China in fresh interest rate rise
By Patti Waldmeir in Shanghai and Robert Cookson in Hong Kong
Published: February 8 2011 11:58 | Last updated: February 8 2011 11:58
China has raised benchmark interest rates for the third time since October, as Beijing intensifies its battle against stubbornly high inflation.
The benchmark one-year lending rate would rise to 6.06 per cent from 5.81 per cent, effective from Wednesday, the People’s Bank of China said on its website on Tuesday. The one-year deposit rate will rise to 3 per cent from 2.75 per cent but longer term deposit rates will rise by as much as 45 basis points.
“The goal is to encourage savers to keep their money in bank deposits rather than shifting to equities or property,” said Mark Williams of Capital Economics.
The timing of the increase, which came on the final day of the week-long Chinese new year holiday, appeared to be aimed at avoiding unsettling global and domestic markets. The previous increase came on Christmas day.
“Clearly, Chinese policymakers are increasingly focused on fighting inflation and asset price bubbles,” said Dariusz Kowalczyk, economist at Crédit Agricole. The fact that deposit rates were raised by more than lending rates “shows the determination to bring the real savings rate closer to positive territory”, he said.
The rate rise comes as China seeks to curb rising inflation, particularly in food prices, following a huge expansion in the money supply in the wake of the financial crisis. Goldman Sachs forecasts that year-on-year consumer price inflation in China is likely to have risen to 5.3 per cent in January from 4.6 per cent in December.
In addition to interest rate rises, Beijing has sought to tighten liquidity in the economy by raising the amount of deposits that China’s biggest lenders must hold on reserve with the central bank.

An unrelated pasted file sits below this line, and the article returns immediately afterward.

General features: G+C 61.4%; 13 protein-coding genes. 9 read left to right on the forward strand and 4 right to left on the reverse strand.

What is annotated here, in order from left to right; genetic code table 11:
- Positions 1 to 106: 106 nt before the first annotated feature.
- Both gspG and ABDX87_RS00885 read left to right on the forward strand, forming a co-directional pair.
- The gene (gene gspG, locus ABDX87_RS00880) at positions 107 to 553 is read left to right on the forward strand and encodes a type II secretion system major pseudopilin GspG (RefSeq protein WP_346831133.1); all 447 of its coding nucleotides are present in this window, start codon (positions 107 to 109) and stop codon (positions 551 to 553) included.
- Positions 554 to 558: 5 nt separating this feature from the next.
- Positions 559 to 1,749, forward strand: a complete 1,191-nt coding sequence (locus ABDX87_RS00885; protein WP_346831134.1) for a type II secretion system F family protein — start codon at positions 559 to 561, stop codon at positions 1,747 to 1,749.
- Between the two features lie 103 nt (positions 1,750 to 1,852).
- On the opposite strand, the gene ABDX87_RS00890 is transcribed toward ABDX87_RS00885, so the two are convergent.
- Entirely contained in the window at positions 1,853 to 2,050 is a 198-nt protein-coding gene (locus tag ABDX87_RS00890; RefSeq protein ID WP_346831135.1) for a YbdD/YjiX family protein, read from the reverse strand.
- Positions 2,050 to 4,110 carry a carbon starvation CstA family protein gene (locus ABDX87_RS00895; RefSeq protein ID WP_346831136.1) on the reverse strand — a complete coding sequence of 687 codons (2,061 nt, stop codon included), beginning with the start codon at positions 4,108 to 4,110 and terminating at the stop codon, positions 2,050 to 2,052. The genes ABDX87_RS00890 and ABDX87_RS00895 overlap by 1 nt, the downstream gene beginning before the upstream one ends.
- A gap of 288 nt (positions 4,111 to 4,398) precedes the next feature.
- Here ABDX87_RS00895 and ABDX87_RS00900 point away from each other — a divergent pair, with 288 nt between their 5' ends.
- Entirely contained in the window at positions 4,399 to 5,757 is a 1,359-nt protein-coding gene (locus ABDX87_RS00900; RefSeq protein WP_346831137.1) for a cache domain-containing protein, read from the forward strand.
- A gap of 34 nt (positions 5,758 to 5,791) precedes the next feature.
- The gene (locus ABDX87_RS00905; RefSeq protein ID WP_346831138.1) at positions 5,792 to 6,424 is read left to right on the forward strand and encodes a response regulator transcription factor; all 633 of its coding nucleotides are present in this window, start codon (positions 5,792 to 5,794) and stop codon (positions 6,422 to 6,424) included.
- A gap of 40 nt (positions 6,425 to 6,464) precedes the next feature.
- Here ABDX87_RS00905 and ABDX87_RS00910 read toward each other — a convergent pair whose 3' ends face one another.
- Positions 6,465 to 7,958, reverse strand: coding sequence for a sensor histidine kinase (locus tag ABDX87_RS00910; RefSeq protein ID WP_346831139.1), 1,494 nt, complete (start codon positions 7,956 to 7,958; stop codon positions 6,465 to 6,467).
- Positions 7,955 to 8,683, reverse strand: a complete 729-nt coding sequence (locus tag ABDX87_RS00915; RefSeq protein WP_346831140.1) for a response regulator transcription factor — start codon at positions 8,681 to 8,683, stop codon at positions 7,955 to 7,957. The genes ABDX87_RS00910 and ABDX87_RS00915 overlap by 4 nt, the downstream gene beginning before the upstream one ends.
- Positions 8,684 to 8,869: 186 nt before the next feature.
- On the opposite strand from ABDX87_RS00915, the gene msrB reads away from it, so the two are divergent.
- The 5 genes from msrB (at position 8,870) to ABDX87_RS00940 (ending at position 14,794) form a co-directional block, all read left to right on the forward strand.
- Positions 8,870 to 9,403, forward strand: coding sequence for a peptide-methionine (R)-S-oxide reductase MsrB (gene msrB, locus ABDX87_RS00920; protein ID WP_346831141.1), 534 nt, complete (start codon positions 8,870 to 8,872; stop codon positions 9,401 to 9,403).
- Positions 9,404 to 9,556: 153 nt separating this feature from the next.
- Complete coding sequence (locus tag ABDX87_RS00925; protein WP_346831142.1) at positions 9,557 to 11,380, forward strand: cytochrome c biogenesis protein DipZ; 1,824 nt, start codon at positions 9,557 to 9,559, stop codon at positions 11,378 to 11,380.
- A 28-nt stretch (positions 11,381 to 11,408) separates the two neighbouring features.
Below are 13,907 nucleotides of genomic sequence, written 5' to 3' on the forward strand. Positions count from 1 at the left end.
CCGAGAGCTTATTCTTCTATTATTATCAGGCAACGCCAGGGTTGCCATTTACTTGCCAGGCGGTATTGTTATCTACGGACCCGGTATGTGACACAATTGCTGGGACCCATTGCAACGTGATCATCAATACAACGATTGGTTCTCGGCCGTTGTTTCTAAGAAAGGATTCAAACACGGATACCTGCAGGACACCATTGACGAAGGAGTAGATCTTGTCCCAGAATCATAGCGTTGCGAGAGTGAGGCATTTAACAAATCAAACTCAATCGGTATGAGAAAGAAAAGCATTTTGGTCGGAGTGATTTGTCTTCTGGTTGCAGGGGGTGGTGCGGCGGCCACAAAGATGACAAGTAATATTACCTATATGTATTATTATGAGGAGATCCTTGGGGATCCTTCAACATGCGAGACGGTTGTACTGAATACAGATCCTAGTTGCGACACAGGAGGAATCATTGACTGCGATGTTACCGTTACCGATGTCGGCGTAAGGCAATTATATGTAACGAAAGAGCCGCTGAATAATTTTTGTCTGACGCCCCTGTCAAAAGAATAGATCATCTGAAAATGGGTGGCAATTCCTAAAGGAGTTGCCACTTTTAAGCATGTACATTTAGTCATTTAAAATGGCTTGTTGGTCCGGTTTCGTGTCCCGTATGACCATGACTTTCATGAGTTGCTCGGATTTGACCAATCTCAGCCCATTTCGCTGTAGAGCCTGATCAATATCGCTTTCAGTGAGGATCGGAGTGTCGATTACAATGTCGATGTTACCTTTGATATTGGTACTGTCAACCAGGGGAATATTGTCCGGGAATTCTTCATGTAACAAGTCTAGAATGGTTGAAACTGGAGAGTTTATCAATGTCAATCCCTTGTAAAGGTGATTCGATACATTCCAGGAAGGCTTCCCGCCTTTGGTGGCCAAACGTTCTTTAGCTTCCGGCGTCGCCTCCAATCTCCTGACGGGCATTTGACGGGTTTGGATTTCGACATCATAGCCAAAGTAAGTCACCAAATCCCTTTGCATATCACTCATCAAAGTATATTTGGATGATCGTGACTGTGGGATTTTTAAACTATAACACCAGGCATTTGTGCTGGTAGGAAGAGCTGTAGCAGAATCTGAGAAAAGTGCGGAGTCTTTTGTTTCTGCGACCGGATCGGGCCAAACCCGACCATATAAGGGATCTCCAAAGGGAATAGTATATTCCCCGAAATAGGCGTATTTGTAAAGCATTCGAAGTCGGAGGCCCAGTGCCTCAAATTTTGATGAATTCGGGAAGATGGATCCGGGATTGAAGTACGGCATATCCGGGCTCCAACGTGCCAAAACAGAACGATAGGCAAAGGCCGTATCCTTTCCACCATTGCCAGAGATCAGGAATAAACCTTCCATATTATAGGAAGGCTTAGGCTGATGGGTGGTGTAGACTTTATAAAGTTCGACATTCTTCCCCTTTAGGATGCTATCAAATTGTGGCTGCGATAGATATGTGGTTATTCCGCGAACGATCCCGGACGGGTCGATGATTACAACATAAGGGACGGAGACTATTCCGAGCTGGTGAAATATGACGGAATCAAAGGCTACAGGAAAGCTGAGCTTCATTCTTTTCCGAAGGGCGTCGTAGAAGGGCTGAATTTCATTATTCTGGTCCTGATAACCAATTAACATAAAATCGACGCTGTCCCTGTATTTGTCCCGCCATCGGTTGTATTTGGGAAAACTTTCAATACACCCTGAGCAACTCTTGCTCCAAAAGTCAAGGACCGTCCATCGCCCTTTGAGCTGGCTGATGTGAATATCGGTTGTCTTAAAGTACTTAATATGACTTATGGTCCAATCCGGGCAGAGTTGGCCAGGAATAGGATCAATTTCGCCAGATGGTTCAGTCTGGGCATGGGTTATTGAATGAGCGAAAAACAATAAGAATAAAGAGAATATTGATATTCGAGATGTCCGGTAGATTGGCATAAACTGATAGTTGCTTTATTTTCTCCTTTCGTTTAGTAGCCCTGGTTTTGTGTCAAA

“For China, the year of rabbit is the year of inflation,” said Qu Hongbin, greater China chief economist at HSBC. “Given that growth is still strong, Beijing can now fight against inflation single-mindedly”. Most economists expect a further interest rate rise and a further increase in bank reserve ratios in coming months.
Last month, the PBoC increased the reserve requirement ratio for China’s biggest banks by 0.5 percentage points to 19.5 per cent, its highest level since reserve requirements were introduced in the mid-1980s and the eighth such move since the start of 2010.
Jing Ulrich, head of China equities for JPMorgan, said she expected inflation to remain high in spite of the move. “We expect that inflation will remain elevated in the next several months due to a number of factors, including rising food prices, as well as inflation passed through from increasing wages, commodities prices, and possibly energy costs if they are liberalised.”
Chinese central bankers take action to cool inflation by raising interest rates again (eighth consecutive such move) to 3% from 2.75% for the one-year benchmark lending rate.